Wildfire Smoke has Widespread Health Effects

Wildfire Smoke has Widespread Health Effects

Wildfires, which are projected to increase in some regions due to climate change, have health impacts that can extend hundreds of miles. Shown here, forest fires in Quebec, Canada, during July 2002 (red circles) resulted in up to a 30-fold increase in airborne fine particle concentrations in Baltimore, Maryland, a city nearly a thousand miles downwind. These fine particles, which are extremely harmful to human health, not only affect outdoor air quality, but also penetrate indoors, increasing the long-distance effects of fires on health.3bfcb39e-f3ee-4d20-8f53-77c8487599b4 An average of 6.4 million acres burned in U.S. wildfires each year between 2000 and 2010, with 9.5 and 9.1 million acres burned in 2006 and 2012, respectively.990aa49a-a25d-416c-945a-17fad9a5b824 Total global deaths from the effects of landscape fire smoke have been estimated at 260,000 to 600,000 annually between the years 1997 and 2006.6f5e49f0-fd59-4eba-9311-05ce16734498 (Figure source: Moderate Resolution Imaging Spectroradiometer (MODIS) instrument on the Terra satellite, Land Rapid Response Team, NASA/GSFC).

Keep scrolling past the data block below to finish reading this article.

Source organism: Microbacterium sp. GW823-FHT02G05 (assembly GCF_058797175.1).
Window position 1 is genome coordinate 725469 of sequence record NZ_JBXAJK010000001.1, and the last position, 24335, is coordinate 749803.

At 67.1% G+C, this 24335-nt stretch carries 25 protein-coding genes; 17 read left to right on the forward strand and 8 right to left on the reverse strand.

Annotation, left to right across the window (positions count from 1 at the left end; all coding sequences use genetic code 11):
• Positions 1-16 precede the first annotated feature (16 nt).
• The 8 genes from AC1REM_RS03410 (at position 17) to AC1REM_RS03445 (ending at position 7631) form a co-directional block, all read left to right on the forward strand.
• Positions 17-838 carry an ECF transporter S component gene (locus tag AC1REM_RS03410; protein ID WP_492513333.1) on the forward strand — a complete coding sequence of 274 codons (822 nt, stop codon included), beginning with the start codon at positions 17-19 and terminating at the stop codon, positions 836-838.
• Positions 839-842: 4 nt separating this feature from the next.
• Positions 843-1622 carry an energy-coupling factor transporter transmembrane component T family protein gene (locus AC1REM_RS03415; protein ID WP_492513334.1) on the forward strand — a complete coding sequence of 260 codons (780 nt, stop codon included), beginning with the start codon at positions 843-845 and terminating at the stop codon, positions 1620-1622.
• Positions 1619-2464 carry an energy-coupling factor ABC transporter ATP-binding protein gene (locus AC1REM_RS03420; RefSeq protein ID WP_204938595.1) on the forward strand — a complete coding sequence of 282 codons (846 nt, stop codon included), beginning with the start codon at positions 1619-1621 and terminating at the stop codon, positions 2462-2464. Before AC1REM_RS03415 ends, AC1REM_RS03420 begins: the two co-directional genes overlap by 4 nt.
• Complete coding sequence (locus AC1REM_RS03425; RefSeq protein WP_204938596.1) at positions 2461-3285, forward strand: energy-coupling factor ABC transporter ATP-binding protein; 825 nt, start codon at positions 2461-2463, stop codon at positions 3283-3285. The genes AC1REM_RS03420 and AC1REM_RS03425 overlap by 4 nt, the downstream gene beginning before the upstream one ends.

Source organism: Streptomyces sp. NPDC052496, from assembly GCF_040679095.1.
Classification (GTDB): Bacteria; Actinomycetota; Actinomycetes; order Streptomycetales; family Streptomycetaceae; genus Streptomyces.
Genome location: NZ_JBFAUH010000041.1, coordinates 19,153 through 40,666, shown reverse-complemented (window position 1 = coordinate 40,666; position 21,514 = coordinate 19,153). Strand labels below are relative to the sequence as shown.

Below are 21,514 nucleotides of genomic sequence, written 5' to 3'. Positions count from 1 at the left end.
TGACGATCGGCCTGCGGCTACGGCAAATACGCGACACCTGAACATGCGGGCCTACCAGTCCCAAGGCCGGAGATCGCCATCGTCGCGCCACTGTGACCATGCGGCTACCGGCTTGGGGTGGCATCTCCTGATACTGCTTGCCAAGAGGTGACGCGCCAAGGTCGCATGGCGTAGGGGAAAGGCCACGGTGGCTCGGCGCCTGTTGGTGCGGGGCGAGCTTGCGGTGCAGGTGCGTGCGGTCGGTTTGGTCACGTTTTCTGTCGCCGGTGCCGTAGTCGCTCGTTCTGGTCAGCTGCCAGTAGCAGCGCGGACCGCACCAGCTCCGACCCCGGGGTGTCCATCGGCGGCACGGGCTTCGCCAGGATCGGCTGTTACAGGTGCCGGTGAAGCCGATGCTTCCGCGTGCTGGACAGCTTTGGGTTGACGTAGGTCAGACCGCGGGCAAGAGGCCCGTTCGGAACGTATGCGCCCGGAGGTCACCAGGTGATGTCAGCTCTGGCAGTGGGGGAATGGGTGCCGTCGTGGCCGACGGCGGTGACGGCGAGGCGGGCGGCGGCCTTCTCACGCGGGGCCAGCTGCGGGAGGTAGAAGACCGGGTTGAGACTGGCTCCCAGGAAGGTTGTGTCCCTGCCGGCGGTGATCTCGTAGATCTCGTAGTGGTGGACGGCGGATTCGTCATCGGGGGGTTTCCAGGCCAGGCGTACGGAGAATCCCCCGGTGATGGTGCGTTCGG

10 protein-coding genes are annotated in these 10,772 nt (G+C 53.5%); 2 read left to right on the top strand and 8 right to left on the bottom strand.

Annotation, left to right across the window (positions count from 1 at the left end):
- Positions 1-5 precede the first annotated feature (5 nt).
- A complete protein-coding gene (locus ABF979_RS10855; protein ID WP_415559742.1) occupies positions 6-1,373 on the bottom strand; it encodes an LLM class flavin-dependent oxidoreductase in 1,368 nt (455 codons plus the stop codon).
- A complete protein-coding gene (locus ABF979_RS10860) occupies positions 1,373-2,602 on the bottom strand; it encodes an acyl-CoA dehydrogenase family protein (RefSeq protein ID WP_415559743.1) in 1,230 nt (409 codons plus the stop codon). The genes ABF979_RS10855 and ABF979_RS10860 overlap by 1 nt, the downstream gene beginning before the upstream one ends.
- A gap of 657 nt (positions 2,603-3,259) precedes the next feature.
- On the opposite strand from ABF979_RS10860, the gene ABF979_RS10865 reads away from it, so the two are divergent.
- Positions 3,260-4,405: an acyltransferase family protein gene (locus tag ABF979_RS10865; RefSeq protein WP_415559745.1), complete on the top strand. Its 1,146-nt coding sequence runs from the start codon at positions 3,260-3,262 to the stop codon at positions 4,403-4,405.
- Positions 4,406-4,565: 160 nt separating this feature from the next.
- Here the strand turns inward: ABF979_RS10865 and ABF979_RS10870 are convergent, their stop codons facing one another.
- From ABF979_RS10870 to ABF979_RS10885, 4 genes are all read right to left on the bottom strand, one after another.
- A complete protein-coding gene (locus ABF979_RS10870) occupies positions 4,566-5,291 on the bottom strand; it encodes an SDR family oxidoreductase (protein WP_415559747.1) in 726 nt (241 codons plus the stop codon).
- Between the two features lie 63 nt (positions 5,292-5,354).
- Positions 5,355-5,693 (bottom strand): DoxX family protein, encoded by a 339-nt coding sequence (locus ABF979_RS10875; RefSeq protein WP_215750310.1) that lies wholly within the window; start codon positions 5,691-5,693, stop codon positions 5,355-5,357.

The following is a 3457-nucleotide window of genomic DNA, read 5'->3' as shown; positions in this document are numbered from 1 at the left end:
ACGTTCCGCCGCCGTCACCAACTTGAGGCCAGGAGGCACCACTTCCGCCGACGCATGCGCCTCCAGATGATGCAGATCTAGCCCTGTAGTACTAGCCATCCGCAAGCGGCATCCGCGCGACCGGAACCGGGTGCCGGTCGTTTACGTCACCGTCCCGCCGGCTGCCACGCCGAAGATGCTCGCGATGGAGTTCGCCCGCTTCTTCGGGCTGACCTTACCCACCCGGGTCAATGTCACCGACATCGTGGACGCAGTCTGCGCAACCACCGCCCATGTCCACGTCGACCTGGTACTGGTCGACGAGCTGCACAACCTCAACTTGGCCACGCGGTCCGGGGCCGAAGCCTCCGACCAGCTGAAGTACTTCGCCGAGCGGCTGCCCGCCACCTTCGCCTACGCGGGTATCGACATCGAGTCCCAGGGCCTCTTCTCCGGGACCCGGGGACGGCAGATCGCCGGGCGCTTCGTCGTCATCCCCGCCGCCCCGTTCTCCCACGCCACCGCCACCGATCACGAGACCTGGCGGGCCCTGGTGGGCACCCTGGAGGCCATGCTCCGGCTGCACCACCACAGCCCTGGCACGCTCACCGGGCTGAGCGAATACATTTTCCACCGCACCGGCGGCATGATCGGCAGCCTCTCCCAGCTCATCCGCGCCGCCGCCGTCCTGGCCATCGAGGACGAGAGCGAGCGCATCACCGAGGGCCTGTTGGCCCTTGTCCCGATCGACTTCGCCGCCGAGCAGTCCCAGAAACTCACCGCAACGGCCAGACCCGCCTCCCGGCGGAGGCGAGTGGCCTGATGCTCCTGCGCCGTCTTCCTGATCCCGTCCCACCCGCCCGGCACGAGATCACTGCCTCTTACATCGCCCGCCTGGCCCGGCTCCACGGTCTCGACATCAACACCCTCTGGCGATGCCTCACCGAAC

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Human Health, Extreme Events